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#6069 12/21/01 03:21 PM
Joined: Dec 2001
Posts: 1
paulb Offline OP
Junior Member
I am redoing an electric water heater. New thermostats and new elements. The water keeps overheating. I replaced the upper thermostat twice and the High Temp reset keep blowing. The odd part is after the upper thermostat hits temp. and the lower element kicks in, I have 110V still going to the upper element and 220V going to the lower.
The upper element never shuts off until the reset blows from too hot of water?
Any ideas?
My next check is for a short in the element.

#6070 12/21/01 06:10 PM
Joined: Dec 2001
Posts: 3
Junior Member
From your description I would suspect either one of the elements is grounded or the bottom thermostat is faulty. Check the thermostat and make sure it has a good physical contact to the tank.

I would recommend that you place a clamp on Amp meter on each of the Elements and check the current draw of each element when this condition is occurring. Assuming the circuit is wired correctly the bottom thermostat may not be opening and causing the Emergency over temperature device to trip. Voltage readings alone on this circuit can be misleading! What type of meter are you using and where are you placing the probes?

The standard configuration for a water heater is to use a top thermostat that is a single pole double throw switch so that when the water in the top of the tank reaches the set temperature it switches over to sequence on the bottom element. Since only one leg of the 240 volts is switched from the top element the other leg is still connected and that un-switched leg and will measure 120 volts to ground (tank) but unless the element is internally grounded current flow will cease in the upper element. The water in the bottom of the tank is then brought up to the temperature setting of the lower thermostat at which time that thermostat opens and breaks only one side of the line to the bottom element; so that element will also still have 120 volts on it if measured to ground ;but no current will be flowing(unless it is internally grounded) because one side of the line has been opened.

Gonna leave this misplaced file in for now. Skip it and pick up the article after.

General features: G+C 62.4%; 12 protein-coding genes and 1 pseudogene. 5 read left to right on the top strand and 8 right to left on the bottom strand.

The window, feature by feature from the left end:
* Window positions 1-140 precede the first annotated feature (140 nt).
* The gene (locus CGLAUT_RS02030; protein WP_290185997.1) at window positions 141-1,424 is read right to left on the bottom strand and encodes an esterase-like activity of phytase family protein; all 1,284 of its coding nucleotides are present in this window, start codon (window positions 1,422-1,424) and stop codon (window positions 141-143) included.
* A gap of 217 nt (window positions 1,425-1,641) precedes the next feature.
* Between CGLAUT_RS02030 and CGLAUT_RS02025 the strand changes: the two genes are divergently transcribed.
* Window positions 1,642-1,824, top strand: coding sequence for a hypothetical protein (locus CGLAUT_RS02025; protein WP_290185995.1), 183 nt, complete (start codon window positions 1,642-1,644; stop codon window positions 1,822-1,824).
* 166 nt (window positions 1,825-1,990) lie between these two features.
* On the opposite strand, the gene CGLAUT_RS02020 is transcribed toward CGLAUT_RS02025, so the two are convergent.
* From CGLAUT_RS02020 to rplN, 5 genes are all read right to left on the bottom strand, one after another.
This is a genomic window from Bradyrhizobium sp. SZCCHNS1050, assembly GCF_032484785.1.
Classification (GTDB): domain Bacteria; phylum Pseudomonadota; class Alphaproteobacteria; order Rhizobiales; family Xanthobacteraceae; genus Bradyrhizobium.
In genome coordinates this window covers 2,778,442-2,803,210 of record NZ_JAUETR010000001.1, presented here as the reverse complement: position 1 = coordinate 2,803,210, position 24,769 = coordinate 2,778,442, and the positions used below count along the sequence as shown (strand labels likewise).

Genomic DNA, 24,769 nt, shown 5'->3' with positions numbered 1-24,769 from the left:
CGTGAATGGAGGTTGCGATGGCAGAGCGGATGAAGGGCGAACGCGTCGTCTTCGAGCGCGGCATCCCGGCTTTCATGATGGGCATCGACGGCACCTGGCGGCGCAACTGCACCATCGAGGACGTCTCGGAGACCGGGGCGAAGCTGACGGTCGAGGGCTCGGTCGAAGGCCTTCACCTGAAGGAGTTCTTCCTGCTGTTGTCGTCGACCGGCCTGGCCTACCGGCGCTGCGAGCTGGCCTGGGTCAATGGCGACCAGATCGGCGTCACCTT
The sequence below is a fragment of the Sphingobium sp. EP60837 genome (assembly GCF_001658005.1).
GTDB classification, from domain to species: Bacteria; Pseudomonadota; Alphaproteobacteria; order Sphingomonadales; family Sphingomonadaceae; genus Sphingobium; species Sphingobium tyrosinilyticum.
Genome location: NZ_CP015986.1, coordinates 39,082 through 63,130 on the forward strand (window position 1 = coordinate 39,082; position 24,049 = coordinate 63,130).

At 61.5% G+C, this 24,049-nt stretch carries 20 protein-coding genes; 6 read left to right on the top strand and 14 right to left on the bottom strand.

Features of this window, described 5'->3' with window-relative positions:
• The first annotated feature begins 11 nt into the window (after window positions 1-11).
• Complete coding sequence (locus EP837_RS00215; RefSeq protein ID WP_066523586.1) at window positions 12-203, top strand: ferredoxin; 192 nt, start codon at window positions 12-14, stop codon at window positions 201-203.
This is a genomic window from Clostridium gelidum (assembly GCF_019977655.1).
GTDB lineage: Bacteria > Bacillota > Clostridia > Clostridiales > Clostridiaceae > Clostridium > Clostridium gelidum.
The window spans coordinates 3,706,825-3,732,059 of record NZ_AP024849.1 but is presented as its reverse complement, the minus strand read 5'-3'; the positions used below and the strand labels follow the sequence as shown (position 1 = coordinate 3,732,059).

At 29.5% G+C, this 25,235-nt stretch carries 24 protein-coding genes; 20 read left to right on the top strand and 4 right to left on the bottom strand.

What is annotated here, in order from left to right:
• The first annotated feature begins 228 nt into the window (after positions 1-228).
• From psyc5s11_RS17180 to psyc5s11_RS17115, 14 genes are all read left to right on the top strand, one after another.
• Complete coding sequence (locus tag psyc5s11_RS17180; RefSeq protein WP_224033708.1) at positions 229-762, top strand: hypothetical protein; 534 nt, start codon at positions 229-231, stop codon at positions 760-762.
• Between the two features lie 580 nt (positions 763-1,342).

The best way to check these things is with a thermometer placed near the thermostat and an amp meter monitoring the current flow, if you want to measure the element voltage (measure across the terminals not from one terminal to ground) use a wiggy or (a Solenoid type of tester) these draw enough current that they won't lie to you. The Digital VOM with 11 meg ohms of impedance can give false readings on a circuit that has only one leg switched if the load (in this case the element) has a leakage path to ground that is on the order of 11 meg ohms or less you will read the micro amps flowing in the meter and it will appear to be giving you some kind of a voltage reading.

Typical settings are as follows

ECO opens when the water in the top 6" of the tank reaches 190° F

Top thermostat sequences @ around 120° F

Bottom thermostat opens @ between 120° F and 160° F (some are adjustable)

Hope this helps Tom R

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